"New religious movement" is often used instead of the word "cult" to avoid negative connotations. It is the politically correct term for a religious group that has emerged recently. Recently is relative -- a NRM could be over 50 or even 100 years old and still be considered new. Many NRMs eventually fade out, while some grow in size and/or evolve into sects or denominations.
How are NRMs and mainstream religions different?
Mainstream religions often suggest that they are the only true way, condemning all other paths. That condemnation only grows stronger when the path in conflict is a new religion. In the twentieth century, a large number of new religious movements, generally referred to indiscriminately and deprecatingly as cults, have arisen. Established religions are quick to condemn these groups; but are they more similar than one might think? In some cases, the only difference is a matter of age. New religious movements and ancient religions are often not vastly different; it is how we are socialised to see them that makes us perceive that they are.
Religion of all types is highly dependent on emotion (Williams) and therefore on psychological state. It involves emotions like fear, love, awe, joy, and faith. This essential basis is common in both mainstream religions and new religious movements (NRMs). Fear of the afterlife, of some eventual doomsday event, of unpleasant reincarnation, of unenlightenment ? all are remarkably similar. Likewise, love of a nebulous god or gods may be compared to love of a supposedly messianic human individual, and faith in that individual's teachings is very like faith in the teachings of supposed representatives of the higher being.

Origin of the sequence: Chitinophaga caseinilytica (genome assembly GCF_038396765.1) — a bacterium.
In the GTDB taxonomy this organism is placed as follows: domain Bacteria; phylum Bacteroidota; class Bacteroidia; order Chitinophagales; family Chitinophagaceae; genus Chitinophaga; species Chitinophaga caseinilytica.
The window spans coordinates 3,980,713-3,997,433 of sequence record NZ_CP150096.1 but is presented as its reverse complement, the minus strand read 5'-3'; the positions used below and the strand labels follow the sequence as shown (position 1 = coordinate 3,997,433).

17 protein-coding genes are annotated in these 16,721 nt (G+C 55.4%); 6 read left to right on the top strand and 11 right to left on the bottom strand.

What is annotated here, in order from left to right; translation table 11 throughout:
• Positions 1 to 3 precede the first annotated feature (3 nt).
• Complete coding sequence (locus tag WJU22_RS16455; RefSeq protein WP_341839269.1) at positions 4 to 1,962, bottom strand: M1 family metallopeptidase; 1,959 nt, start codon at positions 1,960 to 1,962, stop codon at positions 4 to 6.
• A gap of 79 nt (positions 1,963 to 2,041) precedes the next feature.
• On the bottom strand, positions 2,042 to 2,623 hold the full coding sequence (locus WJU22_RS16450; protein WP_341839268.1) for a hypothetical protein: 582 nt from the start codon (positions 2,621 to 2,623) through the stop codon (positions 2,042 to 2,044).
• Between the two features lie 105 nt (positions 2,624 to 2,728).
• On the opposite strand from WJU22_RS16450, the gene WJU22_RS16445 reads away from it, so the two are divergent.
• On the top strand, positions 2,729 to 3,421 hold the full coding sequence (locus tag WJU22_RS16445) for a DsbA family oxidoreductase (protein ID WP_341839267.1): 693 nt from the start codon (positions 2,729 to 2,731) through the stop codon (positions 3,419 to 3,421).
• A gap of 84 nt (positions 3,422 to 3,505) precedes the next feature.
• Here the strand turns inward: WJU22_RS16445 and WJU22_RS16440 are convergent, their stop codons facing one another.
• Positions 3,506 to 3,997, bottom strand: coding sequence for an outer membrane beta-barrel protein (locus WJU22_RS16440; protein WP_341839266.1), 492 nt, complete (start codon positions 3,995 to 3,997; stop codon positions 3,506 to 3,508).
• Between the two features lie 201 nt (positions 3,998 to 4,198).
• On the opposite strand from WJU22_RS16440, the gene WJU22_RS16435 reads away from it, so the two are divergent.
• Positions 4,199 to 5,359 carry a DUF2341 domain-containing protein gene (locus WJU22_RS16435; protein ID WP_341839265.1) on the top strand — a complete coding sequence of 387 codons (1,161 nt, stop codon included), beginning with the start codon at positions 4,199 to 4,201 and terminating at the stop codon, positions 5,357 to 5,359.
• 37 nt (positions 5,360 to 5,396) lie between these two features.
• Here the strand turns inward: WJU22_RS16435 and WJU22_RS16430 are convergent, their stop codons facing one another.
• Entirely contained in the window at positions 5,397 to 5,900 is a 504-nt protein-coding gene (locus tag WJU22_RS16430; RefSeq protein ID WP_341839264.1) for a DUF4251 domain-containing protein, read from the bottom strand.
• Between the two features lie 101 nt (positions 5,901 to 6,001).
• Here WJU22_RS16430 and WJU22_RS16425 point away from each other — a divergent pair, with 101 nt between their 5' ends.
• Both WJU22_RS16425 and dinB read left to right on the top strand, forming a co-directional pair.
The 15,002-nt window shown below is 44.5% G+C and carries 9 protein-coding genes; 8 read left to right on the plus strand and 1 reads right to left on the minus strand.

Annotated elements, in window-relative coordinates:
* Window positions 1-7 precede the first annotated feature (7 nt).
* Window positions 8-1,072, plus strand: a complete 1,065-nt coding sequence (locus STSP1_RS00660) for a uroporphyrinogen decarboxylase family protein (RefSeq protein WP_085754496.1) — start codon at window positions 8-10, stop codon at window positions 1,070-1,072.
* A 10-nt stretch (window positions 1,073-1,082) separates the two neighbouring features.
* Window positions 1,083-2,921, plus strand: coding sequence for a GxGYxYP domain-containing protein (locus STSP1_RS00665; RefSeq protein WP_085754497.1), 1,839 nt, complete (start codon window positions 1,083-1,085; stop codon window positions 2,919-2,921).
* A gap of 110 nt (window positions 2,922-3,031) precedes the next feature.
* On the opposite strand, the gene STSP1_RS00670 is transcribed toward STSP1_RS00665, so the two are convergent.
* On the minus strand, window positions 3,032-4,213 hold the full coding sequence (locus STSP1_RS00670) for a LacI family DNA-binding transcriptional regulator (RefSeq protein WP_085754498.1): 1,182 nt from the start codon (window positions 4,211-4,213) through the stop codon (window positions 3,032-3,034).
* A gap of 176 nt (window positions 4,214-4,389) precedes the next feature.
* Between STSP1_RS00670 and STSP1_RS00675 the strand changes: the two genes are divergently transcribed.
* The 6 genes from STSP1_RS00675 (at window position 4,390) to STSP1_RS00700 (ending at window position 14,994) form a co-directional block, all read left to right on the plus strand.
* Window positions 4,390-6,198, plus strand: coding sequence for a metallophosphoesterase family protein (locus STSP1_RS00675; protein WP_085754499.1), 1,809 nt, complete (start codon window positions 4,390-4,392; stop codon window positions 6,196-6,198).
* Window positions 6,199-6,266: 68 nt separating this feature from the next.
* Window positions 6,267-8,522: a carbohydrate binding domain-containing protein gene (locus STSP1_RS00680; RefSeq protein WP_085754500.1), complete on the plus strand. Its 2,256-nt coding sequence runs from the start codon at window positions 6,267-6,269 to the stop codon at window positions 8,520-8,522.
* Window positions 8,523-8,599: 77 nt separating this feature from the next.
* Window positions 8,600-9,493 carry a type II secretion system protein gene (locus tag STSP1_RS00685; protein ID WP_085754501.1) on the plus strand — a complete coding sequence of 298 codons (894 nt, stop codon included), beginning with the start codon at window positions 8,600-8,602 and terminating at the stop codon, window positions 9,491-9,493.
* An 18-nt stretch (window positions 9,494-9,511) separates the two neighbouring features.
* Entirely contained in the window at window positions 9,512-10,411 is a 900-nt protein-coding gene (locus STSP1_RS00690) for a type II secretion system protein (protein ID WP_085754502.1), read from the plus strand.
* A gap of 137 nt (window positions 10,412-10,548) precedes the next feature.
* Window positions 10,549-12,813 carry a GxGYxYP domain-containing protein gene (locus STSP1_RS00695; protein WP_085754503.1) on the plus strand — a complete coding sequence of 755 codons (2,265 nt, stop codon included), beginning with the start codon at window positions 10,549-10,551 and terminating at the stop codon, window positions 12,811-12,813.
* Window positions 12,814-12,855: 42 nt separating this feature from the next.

Both mainstream religions and NRMs often use promotional events and media, such as books, television, and charitable events. In both cases, some groups (not all) are very concerned with converting or "saving" persons who do not belong to their group. Methods vary; but NRMs are not the only religious groups to use the emotionally coercive methods that incite cries of "cult". It seems that when conversion is a prime goal, both established religions and NRMs seem to engage in activities of vague ethical merit.